Wednesday, June 20, 2012
She wrote a poem then dared to let
One she thought a friend
See and read. Then condemnation—
Her writing found its end.
She came nigh tears when he said,
“We’ll write today in class.
“Write a poem in any form;
“There is no fail or pass.”
The years had passed; she never dared
To let another see.
So painful-fresh the memory
Of criticism's glee.
“Tomorrow we will spend the class
In reading them aloud.”
She sat the hour with still pencil
And paper blank as sterile cloud.
At home she closed herself away,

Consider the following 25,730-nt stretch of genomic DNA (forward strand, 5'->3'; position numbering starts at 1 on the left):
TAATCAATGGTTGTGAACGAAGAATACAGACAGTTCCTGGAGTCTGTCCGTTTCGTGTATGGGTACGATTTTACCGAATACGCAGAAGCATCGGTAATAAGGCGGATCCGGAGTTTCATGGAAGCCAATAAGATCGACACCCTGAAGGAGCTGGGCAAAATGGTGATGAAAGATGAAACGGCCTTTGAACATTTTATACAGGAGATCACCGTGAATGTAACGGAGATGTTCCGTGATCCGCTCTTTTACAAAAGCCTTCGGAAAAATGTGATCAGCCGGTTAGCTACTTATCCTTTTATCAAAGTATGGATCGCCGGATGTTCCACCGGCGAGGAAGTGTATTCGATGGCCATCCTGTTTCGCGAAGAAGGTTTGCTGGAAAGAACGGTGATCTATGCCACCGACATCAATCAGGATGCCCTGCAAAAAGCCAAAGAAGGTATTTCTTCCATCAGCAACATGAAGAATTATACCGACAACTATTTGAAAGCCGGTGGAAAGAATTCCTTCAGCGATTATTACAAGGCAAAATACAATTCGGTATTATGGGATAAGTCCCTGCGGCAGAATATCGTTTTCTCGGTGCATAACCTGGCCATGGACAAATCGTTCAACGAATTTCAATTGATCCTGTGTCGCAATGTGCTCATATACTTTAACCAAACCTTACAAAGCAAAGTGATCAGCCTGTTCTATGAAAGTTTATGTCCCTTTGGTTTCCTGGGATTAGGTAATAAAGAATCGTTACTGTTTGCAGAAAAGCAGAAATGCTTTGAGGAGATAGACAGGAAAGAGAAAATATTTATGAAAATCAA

Let fear consume her heart.
They’d laugh, she knew without a doubt;
She’d fail before she’d start.
She got her mom’s anthology
Down off the dusty shelf,
She’d read her favorites in that book
But always to herself.
Elizabeth Barrett Browning
And Dickinson were there
Along with Frost and Elliot
And Poe’s disturbing fare.
She read for hours, grabbed her pen
To write a simple verse:
“I write for better or for worse;
“My writing’s not a curse!”
They didn’t laugh; they didn’t clap
When she read aloud.
It didn’t matter to her though
She’d wrote again and proud.